Sharing A Cab
“The story of New York is a story of immigrant battling with immigrant, ceasing to battle with immigrant, but always ready to battle with new immigrant.”
What can a tour guide say about the most famous city on Earth that hasn’t been said? A lot, it turns out, if the tour is given by Anthony Burgess, who seems able to write at length about anything. His Time-Life The Great Cities/New York tells a story of New York City much like one you’d hear during a long, meandering conversation over drinks with a singularly well-read friend. It’s the most entertainingly bizarre guide to a city I’ve ever come across. It illustrates how terrifying it must have been to be a New Yorker in the 1970s, then cushions the blow with fond experiences and fascinating historical background; the entire book is riotously bipolar. I guess this also makes it the most honest outline of a city I’ve ever encountered.
This book is one of Time-Life’s Great Cities series. There are a several dozen of these oddities, and they seem to have mostly fallen by the wayside over time; I’d love to run into a copy of another city. Burgess was a transplant from Britain. Before he came to New York he’d been traveling around Europe, mostly living in a mobile home. “I knew where I no longer lived,” he writes in his autobiography, “but was unsure of the place of my repatriation. I felt at home only in the Bedford Dormobile, which had no address.” He was offered a professorship at City College, teaching the works of James Joyce and Shakespeare. Around this he juggled a lecturing tour of the United States and his work for the theater, as well as teaching a creative writing program at Princeton. As Burgess claimed to have become more at home in New York than London during his time there, he perhaps makes for the best kind of writer for ever-changing New York: the live-in tourist. He is aware of the pitfalls of the subject: “My problem is, I think, mainly a stylistic one: how to write about New York City. The only verse-form that seems proper – free yet biblical, lyrical yet catalogic – was long ago pre-empted by the New York poet Walt Whitman… besides, this is a prose age.” And we’re off the races. He waxes wonderfully, often dipping backward into history from his present – which was 1976 – and we’re richer for it.
While his New York is akin to the one I experience today, there are a few notable differences, and none strike me more than what’s written between the lines of Burgess’ explicated history – a feeling of belonging to history. Every neighborhood, every experience is a point inextricably rooted on a timeline, whereas the central characteristic of New York life today is its ephemerality, its divorce from history. The bustle of modern day Manhattan is a veneer placed over the historical setting, encapsulating itself; Burgess views his world as a part of the history it represents. Maybe severance from the past is a consequence of our more globalized world, although I’m sure New York had its own brand of ephemera then as it does now.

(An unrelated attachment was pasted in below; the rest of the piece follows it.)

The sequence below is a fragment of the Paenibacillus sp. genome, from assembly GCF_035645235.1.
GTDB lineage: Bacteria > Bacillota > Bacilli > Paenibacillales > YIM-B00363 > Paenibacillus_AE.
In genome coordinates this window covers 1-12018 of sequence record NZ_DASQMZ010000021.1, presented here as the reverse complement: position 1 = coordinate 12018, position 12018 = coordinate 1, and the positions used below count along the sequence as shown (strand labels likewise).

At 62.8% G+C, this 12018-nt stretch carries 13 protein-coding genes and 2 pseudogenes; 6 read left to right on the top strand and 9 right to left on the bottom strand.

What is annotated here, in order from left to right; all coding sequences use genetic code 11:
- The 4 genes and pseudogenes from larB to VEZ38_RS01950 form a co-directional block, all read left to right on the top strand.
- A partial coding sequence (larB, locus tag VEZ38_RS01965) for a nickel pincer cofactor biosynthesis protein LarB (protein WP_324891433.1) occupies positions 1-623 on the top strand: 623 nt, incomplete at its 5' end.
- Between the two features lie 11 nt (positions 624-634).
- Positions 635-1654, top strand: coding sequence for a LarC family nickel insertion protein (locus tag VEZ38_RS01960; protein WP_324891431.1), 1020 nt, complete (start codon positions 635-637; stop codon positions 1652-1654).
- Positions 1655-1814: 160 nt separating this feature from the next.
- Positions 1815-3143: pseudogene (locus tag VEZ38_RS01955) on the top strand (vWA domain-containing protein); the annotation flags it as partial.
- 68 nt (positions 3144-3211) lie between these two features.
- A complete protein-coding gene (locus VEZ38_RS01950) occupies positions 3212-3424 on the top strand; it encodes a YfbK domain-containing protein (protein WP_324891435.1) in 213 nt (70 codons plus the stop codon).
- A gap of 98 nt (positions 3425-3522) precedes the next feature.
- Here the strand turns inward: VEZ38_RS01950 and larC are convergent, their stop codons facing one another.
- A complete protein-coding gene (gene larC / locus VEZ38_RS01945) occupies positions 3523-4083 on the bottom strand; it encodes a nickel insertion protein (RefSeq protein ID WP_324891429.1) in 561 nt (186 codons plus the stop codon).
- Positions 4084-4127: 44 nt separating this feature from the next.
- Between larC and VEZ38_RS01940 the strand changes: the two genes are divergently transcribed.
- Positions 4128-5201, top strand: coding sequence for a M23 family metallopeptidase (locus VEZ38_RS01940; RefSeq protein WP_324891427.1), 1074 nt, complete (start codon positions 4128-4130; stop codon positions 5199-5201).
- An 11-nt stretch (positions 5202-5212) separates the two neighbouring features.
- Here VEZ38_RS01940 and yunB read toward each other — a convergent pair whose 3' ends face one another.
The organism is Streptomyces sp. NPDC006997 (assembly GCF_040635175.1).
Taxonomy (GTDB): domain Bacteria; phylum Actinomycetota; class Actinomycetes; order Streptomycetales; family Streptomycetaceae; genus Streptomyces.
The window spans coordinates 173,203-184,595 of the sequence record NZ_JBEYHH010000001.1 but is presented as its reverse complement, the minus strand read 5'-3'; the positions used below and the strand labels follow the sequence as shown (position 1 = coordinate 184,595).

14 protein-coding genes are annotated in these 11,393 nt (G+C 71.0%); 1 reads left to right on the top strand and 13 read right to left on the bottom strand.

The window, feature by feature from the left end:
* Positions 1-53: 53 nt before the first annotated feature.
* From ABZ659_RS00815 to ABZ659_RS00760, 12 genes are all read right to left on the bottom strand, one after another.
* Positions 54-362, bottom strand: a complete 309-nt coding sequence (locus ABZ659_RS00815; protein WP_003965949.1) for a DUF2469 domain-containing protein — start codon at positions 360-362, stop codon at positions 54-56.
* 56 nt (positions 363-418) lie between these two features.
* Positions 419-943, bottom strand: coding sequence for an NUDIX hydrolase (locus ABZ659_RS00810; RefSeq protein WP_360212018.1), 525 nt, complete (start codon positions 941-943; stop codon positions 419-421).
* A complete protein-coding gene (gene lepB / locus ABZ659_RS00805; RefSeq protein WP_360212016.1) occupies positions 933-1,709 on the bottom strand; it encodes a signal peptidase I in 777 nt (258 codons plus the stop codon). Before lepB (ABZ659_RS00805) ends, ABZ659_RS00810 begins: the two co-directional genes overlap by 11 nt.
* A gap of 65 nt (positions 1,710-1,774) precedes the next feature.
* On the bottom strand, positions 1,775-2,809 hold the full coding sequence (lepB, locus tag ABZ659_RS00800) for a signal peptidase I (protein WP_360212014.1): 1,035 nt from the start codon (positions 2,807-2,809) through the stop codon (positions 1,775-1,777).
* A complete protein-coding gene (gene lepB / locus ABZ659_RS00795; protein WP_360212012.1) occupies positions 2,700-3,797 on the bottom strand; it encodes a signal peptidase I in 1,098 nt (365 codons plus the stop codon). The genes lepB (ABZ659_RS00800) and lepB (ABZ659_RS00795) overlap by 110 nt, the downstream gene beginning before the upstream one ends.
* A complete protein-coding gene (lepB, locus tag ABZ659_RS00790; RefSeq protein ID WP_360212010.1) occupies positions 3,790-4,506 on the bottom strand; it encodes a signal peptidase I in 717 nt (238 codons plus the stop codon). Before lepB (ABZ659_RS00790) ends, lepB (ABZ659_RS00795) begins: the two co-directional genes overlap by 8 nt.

Coming from a time before digital reproduction, the numerous photographs contained in the book speak in a more impressionistic tone; the blanched, industrial browns of a smog-choked skyscape; the glacial color scheme of the George Washington Bridge in winter, a partially frozen Hudson River beneath; the eerie greens, oranges & reds of a city lit entirely with incandescent bulbs. This is not the city I know. I kind of wish it were.
Today, the air is no longer opaque; the sleek, mirrored city face of glass and steel Burgess sees on the rise in his discourse on New York’s architecture now dominates nearly every metropolitan skyscape, even the illustrious brick-laid city. Some of the ethnic neighborhoods described are still thriving, while others have been so assimilated as to be unrecognizable to the modern eye. Looking at the one street that now passes for Little Italy, it’s easy to imagine that all the current talk of an Italian enclave in Manhattan is just myth (the surrounding boroughs and New Jersey are another story). Meanwhile, Chinatown is the whirlwind of dingy industry it always seems to have been, and I share every train ride into Williamsburg with at least one person of Jewish Orthodoxy.
It’s impossible to describe relations in New York without delving into cultural differences and the ethnicities to which they are attached. I’m along for the ride with many of Burgess’ big-picture proclamations about people in New York – while maneuvering around the sort of racial language that makes my modern ears cringe with perceived indelicacy – but occasionally Burgess seems to steer into the dismissively derogatory:
To burble over the ghetto dialect known as ‘black English’, enthusing over its ingenious syntax and expressive beauties, as some progressive whites do, is to laud a deprived language. To opt out of English is to opt out of New York and America.